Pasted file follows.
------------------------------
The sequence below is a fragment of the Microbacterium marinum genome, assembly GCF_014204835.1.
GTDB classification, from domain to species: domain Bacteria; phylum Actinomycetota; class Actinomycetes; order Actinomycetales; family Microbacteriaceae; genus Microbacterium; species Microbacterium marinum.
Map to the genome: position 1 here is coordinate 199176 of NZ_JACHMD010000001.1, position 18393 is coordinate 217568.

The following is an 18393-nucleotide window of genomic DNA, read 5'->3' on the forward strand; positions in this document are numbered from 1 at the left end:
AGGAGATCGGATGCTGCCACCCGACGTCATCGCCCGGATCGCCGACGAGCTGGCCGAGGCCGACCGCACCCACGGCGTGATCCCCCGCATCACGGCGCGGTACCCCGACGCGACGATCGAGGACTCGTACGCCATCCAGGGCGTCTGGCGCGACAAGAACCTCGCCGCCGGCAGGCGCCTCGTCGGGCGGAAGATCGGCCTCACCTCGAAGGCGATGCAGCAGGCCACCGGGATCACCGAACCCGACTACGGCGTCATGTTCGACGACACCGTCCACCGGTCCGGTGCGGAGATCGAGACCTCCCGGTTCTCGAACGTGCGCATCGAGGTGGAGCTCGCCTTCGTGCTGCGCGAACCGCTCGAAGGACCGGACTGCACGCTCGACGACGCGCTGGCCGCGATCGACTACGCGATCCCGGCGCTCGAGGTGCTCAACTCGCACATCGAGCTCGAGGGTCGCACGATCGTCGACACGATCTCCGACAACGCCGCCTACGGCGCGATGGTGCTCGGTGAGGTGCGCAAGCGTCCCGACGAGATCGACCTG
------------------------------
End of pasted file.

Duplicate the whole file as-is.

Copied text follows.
The sequence below is a fragment of the Microbacterium marinum genome, assembly GCF_014204835.1.
GTDB classification, from domain to species: domain Bacteria; phylum Actinomycetota; class Actinomycetes; order Actinomycetales; family Microbacteriaceae; genus Microbacterium; species Microbacterium marinum.
Map to the genome: position 1 here is coordinate 199176 of NZ_JACHMD010000001.1, position 18393 is coordinate 217568.

The following is an 18393-nucleotide window of genomic DNA, read 5'->3' on the forward strand; positions in this document are numbered from 1 at the left end:
AGGAGATCGGATGCTGCCACCCGACGTCATCGCCCGGATCGCCGACGAGCTGGCCGAGGCCGACCGCACCCACGGCGTGATCCCCCGCATCACGGCGCGGTACCCCGACGCGACGATCGAGGACTCGTACGCCATCCAGGGCGTCTGGCGCGACAAGAACCTCGCCGCCGGCAGGCGCCTCGTCGGGCGGAAGATCGGCCTCACCTCGAAGGCGATGCAGCAGGCCACCGGGATCACCGAACCCGACTACGGCGTCATGTTCGACGACACCGTCCACCGGTCCGGTGCGGAGATCGAGACCTCCCGGTTCTCGAACGTGCGCATCGAGGTGGAGCTCGCCTTCGTGCTGCGCGAACCGCTCGAAGGACCGGACTGCACGCTCGACGACGCGCTGGCCGCGATCGACTACGCGATCCCGGCGCTCGAGGTGCTCAACTCGCACATCGAGCTCGAGGGTCGCACGATCGTCGACACGATCTCCGACAACGCCGCCTACGGCGCGATGGTGCTCGGTGAGGTGCGCAAGCGTCCCGACGAGATCGACCTG